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Uptown to get Whole Foods with Crescent Communities mixed-use project


Crescent Communities recently announced that a Whole Foods Market will be part of its development plans for Stonewall and South Caldwell streets.

Crescent Communities recently announced that a Whole Foods Market will be part of its mixed-use development at Stonewall and South Caldwell streets, bringing to uptown its first full-size grocery store.

The Charlotte-based developer plans to break ground on the project this year, and expects to complete it in 2017, according to a release.

“It is our vision that this Crescent community will redefine urban living in Charlotte,” said Ben Collins, regional vice president for Crescent Communities, in a statement. “Whole Foods Market will be uptown’s first full-sized grocery store. Its size, combined with Whole Foods Market’s holistic approach to the shopping experience, will allow residents, commuters and visitors to enjoy uptown in an entirely new way.”

The only existing grocery store in uptown, a Harris Teeter at West Sixth and North Pine streets, opened in 2003, but it’s not a full-size store.

“We’ve enjoyed being part of the Charlotte community since 2012 and are excited about the city’s continued growth,” said Jeff Turner, executive coordinator of operations with Whole Foods Market, in the statement. “We look forward to offering both convenience and a gathering place to our future neighbors and uptown’s visitors.”

Whole Foods also has stores in SouthPark, which opened in 2012 at Sharon and Fairview roads, and Huntersville, which opened late last year.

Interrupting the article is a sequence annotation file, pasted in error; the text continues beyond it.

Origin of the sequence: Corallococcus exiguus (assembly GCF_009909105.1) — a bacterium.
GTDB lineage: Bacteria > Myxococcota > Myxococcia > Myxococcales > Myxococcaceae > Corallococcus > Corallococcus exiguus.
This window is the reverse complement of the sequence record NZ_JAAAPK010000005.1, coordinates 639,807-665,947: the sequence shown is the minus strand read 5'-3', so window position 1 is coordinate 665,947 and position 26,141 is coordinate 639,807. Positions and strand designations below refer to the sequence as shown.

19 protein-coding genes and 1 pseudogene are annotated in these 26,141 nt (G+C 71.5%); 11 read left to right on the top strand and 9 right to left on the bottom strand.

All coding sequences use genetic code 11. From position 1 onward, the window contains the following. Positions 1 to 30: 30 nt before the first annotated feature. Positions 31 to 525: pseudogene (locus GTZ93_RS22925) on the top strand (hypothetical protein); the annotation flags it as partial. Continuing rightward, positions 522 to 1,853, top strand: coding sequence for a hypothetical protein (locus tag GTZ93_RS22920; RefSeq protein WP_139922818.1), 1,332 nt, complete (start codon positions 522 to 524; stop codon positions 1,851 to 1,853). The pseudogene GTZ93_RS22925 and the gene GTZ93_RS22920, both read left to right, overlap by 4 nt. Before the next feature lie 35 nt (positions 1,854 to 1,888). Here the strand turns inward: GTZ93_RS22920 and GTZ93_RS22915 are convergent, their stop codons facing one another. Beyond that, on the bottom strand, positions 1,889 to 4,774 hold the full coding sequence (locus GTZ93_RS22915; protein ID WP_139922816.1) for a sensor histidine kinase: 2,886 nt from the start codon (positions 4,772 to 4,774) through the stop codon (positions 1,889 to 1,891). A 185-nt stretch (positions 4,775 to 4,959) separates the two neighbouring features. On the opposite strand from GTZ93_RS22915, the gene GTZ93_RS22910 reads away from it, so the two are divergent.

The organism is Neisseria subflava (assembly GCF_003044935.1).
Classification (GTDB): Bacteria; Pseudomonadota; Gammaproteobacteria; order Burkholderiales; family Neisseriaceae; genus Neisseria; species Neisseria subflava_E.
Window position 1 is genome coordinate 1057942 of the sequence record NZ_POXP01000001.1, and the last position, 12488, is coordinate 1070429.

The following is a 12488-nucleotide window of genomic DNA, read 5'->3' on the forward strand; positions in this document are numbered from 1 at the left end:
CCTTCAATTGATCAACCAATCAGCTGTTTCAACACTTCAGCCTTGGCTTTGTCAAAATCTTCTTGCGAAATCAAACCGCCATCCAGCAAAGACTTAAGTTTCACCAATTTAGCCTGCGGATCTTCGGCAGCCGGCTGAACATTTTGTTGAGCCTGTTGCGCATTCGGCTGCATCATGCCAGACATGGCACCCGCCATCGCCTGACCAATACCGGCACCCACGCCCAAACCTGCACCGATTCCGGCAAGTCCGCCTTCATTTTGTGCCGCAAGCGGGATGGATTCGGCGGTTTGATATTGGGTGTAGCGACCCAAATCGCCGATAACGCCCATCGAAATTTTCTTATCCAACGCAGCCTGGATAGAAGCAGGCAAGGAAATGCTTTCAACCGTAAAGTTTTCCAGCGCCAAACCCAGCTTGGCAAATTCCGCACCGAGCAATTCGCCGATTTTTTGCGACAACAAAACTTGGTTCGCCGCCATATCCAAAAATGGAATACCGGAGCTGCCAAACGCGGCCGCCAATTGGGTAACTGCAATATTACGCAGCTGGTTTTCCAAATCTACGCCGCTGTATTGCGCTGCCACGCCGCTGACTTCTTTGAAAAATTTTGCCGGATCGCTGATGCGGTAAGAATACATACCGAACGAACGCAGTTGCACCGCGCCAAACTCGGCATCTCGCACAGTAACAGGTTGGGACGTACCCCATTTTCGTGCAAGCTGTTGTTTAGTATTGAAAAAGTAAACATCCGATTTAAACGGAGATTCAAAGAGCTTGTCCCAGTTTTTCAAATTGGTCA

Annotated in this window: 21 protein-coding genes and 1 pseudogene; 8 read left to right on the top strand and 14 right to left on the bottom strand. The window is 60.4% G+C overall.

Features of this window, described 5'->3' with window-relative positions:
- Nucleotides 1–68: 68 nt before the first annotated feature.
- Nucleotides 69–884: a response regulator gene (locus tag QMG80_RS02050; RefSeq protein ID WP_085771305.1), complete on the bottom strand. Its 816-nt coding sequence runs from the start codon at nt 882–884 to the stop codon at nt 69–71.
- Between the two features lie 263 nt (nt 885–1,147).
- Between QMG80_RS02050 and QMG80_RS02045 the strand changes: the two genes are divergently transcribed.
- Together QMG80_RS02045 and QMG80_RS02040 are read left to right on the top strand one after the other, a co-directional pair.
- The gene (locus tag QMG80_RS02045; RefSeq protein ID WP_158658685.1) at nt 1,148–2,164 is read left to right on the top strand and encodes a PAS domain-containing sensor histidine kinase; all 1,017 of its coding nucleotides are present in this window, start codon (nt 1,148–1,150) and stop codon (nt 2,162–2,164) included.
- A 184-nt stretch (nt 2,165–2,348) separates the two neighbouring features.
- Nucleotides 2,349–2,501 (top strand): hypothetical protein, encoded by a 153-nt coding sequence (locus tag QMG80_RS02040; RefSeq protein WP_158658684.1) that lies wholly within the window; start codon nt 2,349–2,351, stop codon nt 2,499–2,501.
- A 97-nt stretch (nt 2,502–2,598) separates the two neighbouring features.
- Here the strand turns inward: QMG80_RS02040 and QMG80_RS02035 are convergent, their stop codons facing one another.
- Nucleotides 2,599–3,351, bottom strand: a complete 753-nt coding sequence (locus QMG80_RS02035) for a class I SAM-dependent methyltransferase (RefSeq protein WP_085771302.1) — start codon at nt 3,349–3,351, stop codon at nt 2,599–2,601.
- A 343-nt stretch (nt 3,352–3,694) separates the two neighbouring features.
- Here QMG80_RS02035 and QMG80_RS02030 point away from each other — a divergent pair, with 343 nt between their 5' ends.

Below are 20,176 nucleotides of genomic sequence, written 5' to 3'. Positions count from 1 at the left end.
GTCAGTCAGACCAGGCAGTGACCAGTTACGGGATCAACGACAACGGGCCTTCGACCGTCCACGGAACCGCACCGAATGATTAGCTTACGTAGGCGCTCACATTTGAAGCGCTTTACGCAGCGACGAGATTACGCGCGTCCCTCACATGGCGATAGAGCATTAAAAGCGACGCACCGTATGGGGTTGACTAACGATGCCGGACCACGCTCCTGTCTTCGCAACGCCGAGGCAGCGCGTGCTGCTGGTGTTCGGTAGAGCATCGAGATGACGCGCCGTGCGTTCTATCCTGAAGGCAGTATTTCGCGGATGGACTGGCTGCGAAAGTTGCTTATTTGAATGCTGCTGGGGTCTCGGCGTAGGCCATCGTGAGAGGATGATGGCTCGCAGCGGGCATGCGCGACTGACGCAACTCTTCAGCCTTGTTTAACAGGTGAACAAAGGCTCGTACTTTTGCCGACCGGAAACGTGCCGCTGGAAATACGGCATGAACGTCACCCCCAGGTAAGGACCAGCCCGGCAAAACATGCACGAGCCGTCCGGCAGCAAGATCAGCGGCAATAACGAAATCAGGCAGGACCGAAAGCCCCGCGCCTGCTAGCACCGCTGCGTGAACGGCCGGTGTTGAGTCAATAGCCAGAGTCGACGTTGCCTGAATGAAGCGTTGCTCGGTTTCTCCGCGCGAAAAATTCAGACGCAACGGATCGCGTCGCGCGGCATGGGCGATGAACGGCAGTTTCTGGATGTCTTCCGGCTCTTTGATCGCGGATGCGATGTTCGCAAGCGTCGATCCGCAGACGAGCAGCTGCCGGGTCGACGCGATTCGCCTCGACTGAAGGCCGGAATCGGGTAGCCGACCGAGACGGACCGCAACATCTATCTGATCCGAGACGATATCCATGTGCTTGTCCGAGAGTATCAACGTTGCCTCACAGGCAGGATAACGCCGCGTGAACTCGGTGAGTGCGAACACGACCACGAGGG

Crescent Communities’ plans for the 5.4-acre site includes the 47,000-square-foot Whole Foods, a 450-unit apartment community, a 1,200-space parking deck, 15,000 square feet of retail space and up to two hotels, according to Ben Collins, regional vice president with Crescent Communities.

Andy Misiaveg, a partner at The Shopping Center Group in Charlotte, said he was surprised Whole Foods went for an uptown location because of the difficulties posed by planning parking lots, but also that the store’s proximity to U.S. 74 could work to its advantage.

“If Crescent can figure out how to park it the right way for people getting in and out, they’re going to pull all the communities in and around uptown as well,” he said.

Whole Foods had plans to enter the Charlotte market back in 2004 when the Austin-based grocer had committed to opening a 55,000-square-foot store at the corner of Elizabeth Avenue and Hawthorne Lane as part of Grubb Properties’ Elizabeth Avenue redevelopment project, but it never came to fruition.

Brian Craver, senior vice president of brokerage at Cushman & Wakefield│Thalhimer, said Whole Foods has since then made its interest in Charlotte well known.

Misiaveg and Craver also both said uptown residents fit Whole Foods’ demographic, which Misiaveg described as educated professionals and Craver described as people looking for healthier, alternative food options.

The development’s apartment community will include a mid-rise building that will wrap around the parking deck and a high-rise building that will sit on top of the parking deck, bringing the height of the high-rise building to 20 stories.

The high-rise building will have fewer units, but the units will be larger and more luxurious, and residents will have access to an outdoor amenities area with a pool that will be built on top of the parking deck.

Craver said he was happy to see another grocer finally move into uptown, and that Whole Foods would bring diversity to the available grocery store offerings in and around uptown.

“How do you live in uptown if you don’t have a grocery store?” he said. Referring to people who live uptown, he said, “It’s nice that those

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